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These 4 Measures Indicate That Jason Industries (NASDAQ:JASN) Is Using Debt In A Risky Way

Simply Wall St

David Iben put it well when he said, 'Volatility is not a risk we care about. What we care about is avoiding the permanent loss of capital.' It's only natural to consider a company's balance sheet when you examine how risky it is, since debt is often involved when a business collapses. Importantly, Jason Industries, Inc. (NASDAQ:JASN) does carry debt. But should shareholders be worried about its use of debt?

Why Does Debt Bring Risk?

Generally speaking, debt only becomes a real problem when a company can't easily pay it off, either by raising capital or with its own cash flow. If things get really bad, the lenders can take control of the business. However, a more common (but still painful) scenario is that it has to raise new equity capital at a low price, thus permanently diluting shareholders. By replacing dilution, though, debt can be an extremely good tool for businesses that need capital to invest in growth at high rates of return. The first step when considering a company's debt levels is to consider its cash and debt together.

View our latest analysis for Jason Industries

What Is Jason Industries's Net Debt?

As you can see below, Jason Industries had US$392.9m of debt, at March 2019, which is about the same the year before. You can click the chart for greater detail. However, it does have US$46.1m in cash offsetting this, leading to net debt of about US$346.9m.

NasdaqCM:JASN Historical Debt, August 5th 2019

How Strong Is Jason Industries's Balance Sheet?

Zooming in on the latest balance sheet data, we can see that Jason Industries had liabilities of US$99.0m due within 12 months and liabilities of US$455.4m due beyond that. Offsetting these obligations, it had cash of US$46.1m as well as receivables valued at US$75.0m due within 12 months. So its liabilities outweigh the sum of its cash and (near-term) receivables by US$433.4m.

The deficiency here weighs heavily on the US$16.4m company itself, as if a child were struggling under the weight of an enormous back-pack full of books, his sports gear, and a trumpet. So we'd watch its balance sheet closely, without a doubt At the end of the day, Jason Industries would probably need a major re-capitalization if its creditors were to demand repayment.

In order to size up a company's debt relative to its earnings, we calculate its net debt divided by its earnings before interest, tax, depreciation, and amortization (EBITDA) and its earnings before interest and tax (EBIT) divided by its interest expense (its interest cover). Thus we consider debt relative to earnings both with and without depreciation and amortization expenses.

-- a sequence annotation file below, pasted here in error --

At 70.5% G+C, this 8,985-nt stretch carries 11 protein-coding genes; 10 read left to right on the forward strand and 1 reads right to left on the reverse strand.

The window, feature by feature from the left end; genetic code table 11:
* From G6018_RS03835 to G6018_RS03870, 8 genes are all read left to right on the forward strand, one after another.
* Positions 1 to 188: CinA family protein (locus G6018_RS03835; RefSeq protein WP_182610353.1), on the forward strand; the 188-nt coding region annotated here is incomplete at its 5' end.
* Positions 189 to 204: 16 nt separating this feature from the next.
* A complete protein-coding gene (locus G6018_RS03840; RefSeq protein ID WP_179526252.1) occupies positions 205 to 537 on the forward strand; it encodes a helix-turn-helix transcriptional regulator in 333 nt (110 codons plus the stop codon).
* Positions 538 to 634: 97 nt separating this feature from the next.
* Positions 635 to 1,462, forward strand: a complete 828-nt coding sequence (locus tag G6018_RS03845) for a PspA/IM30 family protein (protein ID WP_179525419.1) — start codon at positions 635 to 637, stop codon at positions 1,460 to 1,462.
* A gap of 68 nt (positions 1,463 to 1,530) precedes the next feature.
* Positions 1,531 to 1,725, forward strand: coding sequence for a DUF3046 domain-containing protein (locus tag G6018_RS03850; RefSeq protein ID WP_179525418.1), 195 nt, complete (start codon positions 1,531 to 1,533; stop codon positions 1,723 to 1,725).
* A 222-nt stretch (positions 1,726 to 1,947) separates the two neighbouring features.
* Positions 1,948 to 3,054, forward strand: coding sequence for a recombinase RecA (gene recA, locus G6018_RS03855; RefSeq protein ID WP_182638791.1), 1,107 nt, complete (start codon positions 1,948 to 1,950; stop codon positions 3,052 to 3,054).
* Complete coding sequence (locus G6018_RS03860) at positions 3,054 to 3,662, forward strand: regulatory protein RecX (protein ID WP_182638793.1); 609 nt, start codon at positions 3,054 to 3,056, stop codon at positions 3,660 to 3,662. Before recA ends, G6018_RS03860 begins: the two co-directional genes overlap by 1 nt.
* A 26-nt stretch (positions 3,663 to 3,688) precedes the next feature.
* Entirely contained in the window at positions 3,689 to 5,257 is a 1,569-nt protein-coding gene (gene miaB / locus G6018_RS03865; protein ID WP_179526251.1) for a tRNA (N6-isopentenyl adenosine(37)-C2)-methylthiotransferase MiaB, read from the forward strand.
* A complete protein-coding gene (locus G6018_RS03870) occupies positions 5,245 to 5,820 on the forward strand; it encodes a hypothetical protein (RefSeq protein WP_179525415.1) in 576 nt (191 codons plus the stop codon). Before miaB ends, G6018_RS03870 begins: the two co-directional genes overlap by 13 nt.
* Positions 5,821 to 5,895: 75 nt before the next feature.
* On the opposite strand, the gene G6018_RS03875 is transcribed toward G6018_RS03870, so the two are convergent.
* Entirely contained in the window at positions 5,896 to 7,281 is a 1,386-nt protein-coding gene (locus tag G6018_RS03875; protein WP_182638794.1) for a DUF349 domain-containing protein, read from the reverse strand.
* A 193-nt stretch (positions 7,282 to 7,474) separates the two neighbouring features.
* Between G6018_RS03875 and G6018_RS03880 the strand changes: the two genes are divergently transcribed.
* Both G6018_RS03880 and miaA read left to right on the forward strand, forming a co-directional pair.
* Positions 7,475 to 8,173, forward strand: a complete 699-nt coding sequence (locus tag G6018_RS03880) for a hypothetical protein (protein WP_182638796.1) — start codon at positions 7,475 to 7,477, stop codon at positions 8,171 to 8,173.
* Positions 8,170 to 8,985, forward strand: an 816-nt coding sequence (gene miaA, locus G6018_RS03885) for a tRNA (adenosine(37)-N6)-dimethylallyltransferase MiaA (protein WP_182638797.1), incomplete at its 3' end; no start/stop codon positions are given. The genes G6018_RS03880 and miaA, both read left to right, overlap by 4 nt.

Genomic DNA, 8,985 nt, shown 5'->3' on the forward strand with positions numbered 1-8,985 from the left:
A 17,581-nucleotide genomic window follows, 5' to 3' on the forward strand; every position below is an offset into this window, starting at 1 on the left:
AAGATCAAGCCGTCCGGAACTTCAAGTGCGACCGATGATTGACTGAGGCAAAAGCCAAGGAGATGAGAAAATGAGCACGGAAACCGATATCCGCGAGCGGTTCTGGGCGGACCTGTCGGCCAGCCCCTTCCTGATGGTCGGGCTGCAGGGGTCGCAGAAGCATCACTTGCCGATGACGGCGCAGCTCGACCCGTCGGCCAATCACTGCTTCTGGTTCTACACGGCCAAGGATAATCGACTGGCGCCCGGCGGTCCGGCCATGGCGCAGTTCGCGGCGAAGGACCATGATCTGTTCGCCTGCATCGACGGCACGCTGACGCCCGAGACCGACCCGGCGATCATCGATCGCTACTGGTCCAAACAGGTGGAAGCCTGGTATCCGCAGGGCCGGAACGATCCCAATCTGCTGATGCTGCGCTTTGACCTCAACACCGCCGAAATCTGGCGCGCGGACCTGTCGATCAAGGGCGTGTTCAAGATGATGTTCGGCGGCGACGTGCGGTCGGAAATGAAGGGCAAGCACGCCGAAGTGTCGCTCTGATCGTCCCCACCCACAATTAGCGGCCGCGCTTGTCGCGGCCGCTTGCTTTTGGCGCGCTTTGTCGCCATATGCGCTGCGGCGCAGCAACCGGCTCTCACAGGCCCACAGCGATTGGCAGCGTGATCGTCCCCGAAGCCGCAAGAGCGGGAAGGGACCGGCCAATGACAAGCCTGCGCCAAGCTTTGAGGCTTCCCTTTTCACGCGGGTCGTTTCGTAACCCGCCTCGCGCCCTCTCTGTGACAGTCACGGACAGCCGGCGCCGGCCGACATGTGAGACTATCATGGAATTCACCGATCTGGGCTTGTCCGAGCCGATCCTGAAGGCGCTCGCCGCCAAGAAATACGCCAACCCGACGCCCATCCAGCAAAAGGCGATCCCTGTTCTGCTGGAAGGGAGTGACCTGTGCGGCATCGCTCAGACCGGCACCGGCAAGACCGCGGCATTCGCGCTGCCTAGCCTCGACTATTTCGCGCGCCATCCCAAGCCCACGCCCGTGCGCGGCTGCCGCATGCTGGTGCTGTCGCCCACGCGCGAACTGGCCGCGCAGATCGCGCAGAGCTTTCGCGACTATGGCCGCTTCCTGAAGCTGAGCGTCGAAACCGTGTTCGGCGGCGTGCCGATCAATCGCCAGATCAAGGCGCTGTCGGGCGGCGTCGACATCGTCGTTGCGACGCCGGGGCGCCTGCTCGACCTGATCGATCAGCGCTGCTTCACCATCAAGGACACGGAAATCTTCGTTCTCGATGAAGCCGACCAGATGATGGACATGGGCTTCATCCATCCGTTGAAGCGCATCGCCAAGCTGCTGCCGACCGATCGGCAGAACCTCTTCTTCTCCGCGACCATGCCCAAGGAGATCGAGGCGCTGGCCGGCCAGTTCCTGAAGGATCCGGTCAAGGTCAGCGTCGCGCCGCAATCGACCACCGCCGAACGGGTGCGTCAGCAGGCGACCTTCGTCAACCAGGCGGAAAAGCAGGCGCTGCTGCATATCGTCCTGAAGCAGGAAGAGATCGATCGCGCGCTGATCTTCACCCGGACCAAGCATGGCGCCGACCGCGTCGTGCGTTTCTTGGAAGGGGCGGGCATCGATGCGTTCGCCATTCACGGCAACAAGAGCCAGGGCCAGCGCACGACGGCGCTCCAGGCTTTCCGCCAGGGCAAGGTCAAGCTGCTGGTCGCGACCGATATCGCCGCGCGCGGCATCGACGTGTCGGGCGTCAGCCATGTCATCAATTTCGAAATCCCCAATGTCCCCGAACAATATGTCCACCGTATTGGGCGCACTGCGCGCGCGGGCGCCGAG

Jason Industries shareholders face the double whammy of a high net debt to EBITDA ratio (6.1), and fairly weak interest coverage, since EBIT is just 0.50 times the interest expense. The debt burden here is substantial. Even worse, Jason Industries saw its EBIT tank 38% over the last 12 months. If earnings keep going like that over the long term, it has a snowball's chance in hell of paying off that debt. The balance sheet is clearly the area to focus on when you are analysing debt. But you can't view debt in total isolation; since Jason Industries will need earnings to service that debt. So if you're keen to discover more about its earnings, it might be worth checking out this graph of its long term earnings trend.

But our final consideration is also important, because a company cannot pay debt with paper profits; it needs cold hard cash. So we always check how much of that EBIT is translated into free cash flow. Looking at the most recent three years, Jason Industries recorded free cash flow of 45% of its EBIT, which is weaker than we'd expect. That weak cash conversion makes it more difficult to handle indebtedness.

Our View

On the face of it, Jason Industries's EBIT growth rate left us tentative about the stock, and its level of total liabilities was no more enticing than the one empty restaurant on the busiest night of the year. But at least its conversion of EBIT to free cash flow is not so bad. Taking into account all the aforementioned factors, it looks like Jason Industries has too much debt. That sort of riskiness is ok for some, but it certainly doesn't float our boat. Given the risks around Jason Industries's use of debt, the sensible thing to do is to check if insiders have been unloading the stock.

Of course, if you're the type of investor who prefers buying stocks without the burden of debt, then don't hesitate to discover our exclusive list of net cash growth stocks, today.

We aim to bring you long-term focused research analysis driven by fundamental data. Note that our analysis may not factor in the latest price-sensitive company announcements or qualitative material.

If you spot an error that warrants correction, please contact the editor at editorial-team@simplywallst.com. This article by Simply Wall St is general in nature. It does not constitute a recommendation to buy or sell any stock, and does not take account of your objectives, or your financial situation. Simply Wall St has no position in the stocks mentioned. Thank you for reading.